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Rated: E · Short Story · Mystery · #1932056
Lurking shadows might be more than Stephen can handle.
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The Door

It would have been better if the door had remained locked. That was an understatement. I tried to comfort Jamie, my terrified poodle, who was now curled into a tight ball in a corner of the damp concrete basement. The shadow was growing, I could see the sickening evil of it, fingering under the thick oak door atop the stairs. The single light that dangled above us, chain still swaying from my hasty pull, was already flickering. Jamie whined again, a pathetic terrified sound that spoke of impending horror. They say animals are much more perceptive of supernatural than humans are. If this was a testament of that, there was no hope. My heart and lungs, and bowels jumped into my throat and silently I cursed our fate.

Jamie and I had moved into the house two weeks ago, happy to run from my overly protective parents. The land-lady, Miss Arding, was a strange little woman with grey, scraggly hair that fell to her waist, and poorly fitted dentures that jumped precariously forward each time she spoke. Strangely she wouldn’t meet me at the property, just offered the key so I could go in and take a look around. I didn’t bother. The rent was cheap and since this was the only thing available, a drive-by was all I needed. She said the house belonged to her long departed parents, and needed some tender loving care. That was an understatement. She then ranted about a locked door in the house, telling me it was storage. Her demeanor seemed to darken and she turned to look directly at me.

“Don’t you ever unlock that door!” She spat her words as if I was insisting she allow me to open the door. She gave no explanation, just turned back to the tenancy papers. I didn’t ask questions, just reassured her that I would never unlock the door.

As I curl beside Jamie on the damp concrete floor, I wish that I had listened. The shadow was on the second step now, creeping slowly. I could feel the coldness of it and a shiver ran the length of my spine. I thought how much my parents will miss me, and remembered how upset my mother had been on the day I moved out. She had cried so hard; talk about a guilt trip! The tears carved along her face like little waterfalls, smearing black make-up under her eyes and adding to the horror. She wailed every minute or so, causing her face to contort. Even her short, cropped hair looked ruffled, as if the wailing electrified the ends and pushed them outward. It was quite a sight. I didn’t know what to do, so I got mad.

“Christ Mum!” I had yelled, minimizing her pain, “I’m only moving across town!”

My protest helped some, as she realized how overly dramatic she was being. Then, she busied herself collecting last minute odds and ends to stuff into my bag.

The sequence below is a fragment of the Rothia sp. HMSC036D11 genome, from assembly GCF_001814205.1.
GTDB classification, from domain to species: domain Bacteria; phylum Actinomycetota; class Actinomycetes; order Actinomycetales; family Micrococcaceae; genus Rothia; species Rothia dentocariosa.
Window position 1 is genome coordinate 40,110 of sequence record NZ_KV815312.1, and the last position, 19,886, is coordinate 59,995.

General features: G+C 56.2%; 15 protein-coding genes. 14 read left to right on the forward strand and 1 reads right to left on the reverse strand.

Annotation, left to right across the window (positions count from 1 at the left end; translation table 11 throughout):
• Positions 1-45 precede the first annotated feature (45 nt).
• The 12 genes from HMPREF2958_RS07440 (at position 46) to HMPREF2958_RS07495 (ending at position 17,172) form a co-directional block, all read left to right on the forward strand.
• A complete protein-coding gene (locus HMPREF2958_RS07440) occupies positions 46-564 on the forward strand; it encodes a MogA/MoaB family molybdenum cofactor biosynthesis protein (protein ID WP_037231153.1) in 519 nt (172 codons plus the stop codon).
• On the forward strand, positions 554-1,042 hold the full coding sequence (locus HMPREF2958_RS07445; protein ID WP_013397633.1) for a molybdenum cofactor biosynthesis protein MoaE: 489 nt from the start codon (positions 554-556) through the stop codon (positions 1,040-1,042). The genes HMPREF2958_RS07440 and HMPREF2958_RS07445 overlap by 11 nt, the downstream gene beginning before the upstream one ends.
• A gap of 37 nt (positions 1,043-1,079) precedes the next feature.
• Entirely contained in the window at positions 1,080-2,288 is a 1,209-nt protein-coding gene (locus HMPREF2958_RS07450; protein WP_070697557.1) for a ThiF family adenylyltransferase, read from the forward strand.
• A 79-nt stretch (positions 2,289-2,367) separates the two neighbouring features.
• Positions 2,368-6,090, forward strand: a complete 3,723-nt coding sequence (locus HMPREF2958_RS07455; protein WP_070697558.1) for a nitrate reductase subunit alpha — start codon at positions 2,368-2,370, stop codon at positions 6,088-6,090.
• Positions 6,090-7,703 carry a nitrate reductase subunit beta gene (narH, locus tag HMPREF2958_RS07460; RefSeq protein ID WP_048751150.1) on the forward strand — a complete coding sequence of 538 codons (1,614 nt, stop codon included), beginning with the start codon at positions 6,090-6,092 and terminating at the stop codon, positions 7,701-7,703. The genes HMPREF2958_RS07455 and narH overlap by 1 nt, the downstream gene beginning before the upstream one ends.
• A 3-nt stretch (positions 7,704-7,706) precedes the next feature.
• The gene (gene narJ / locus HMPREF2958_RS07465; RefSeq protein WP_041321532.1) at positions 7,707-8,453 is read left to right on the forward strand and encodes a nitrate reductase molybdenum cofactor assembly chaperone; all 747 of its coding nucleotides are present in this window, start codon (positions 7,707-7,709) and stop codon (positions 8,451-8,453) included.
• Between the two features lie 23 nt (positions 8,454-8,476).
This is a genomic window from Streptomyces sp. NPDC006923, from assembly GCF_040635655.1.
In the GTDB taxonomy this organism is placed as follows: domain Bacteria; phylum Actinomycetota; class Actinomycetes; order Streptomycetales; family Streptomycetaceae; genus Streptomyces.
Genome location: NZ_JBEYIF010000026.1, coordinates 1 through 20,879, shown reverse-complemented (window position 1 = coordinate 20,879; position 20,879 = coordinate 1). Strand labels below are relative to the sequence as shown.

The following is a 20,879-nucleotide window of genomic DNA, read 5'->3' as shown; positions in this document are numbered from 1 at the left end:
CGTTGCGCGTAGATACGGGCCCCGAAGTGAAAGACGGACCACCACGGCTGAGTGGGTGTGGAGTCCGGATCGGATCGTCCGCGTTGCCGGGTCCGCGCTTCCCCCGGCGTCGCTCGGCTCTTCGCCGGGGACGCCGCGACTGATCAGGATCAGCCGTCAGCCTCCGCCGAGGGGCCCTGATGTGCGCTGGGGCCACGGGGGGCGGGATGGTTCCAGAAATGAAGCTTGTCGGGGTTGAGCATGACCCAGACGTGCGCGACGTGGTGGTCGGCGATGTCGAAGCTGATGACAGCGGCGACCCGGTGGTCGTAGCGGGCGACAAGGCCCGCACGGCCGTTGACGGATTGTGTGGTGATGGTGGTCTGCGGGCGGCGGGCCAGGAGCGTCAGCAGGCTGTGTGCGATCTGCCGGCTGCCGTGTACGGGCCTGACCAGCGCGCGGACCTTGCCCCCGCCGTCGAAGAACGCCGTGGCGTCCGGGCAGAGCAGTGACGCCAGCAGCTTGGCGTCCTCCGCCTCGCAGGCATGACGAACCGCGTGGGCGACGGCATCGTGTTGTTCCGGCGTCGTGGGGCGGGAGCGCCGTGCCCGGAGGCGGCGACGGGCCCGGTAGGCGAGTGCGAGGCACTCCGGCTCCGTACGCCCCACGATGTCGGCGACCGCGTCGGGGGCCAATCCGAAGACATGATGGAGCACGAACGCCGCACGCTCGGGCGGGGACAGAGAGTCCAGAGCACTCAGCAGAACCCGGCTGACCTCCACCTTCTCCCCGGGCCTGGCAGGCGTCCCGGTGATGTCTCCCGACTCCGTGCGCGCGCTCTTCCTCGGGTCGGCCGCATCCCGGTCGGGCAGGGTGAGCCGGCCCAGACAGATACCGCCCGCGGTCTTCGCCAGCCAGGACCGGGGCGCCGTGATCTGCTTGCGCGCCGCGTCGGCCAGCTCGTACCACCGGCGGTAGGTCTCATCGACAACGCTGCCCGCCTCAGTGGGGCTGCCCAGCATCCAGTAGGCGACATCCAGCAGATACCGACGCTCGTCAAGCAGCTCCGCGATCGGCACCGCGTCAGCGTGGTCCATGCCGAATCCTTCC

“Mum I don’t need Sierras pink baton! Please!”

“But you used to enjoy playing with it. It’s a keepsake.”

“That’s when I was five! Mum, guys don’t play with pink batons!” The ridiculousness caused all of us to laugh, including my dad. Strangely enough, that pink baton would offer me some comfort now.

The locked door was a heavy, decorated oak, just along the hallway leading to the basement stairs. It was on our first evening at the house when the scratching started, coming from the other side of the door. I went outside to see if a window was broken; maybe a critter had got into the room. There were no windows on that side of the house. Eventually the scratching stopped. I figured that whatever it was had either escaped or died.

I found the key at the back of a tall shelf in the upstairs closet. The old lady probably didn’t know it was there. At first I was going to call her and give it back, but then the scratching started again. It would be harmless to just unlock the door to let the critter out.

The key turned easily and as I pushed the door open a chill hit me. It was like liquid nitrogen, so sharp that I could instantly see my breath. Then the shadow of a hand reached around the door. It expanded and grew, falling over the door and reaching towards me. It flailed in the air and drips of vile green substance fell from it, hitting the floor and disappearing. I couldn’t run back into the living room without running into the shadow. The only place to go was the basement. Jamie beat me down there.

Another horrified yelp came from Jamie and drawing my fingers through her curly white fur, I offered comfort. Suddenly, the light went out and tears began falling down my cheeks. For the first time since my junior years in Sunday school, I said a prayer.

“Steven, are you down there? Hello? We came for tea.” The sweetest voice I had ever heard drifted towards me. Jamie’s ears perked.

“Mum! Mum! We’re down here! Help.”

I heard an upstairs door slam. “I thought Miss Arding told you not to unlock that door” I could hear mother talking as she opened the basement door. “What are you doing down here in the dark. You could trip and fall.”

Light filtered down from upstairs. The shadow was gone. Had I imagined it? Jamie bounded up the stairs as if the last hour hadn’t happened. I was still shivering and once out of the basement, I allowed mother to pull me into an oversized hug. Don’t let go I thought.

“Mum, is it ok if I move back home? I don’t think I like living on my own.” I asked, not wanting to spend another minute in this creepy house.

“Oh don’t be silly dear. You always were scared of your own shadow. You’ll be fine.”

991 words. Inspired by the "Once Upon A Time Workshop" .prompt.
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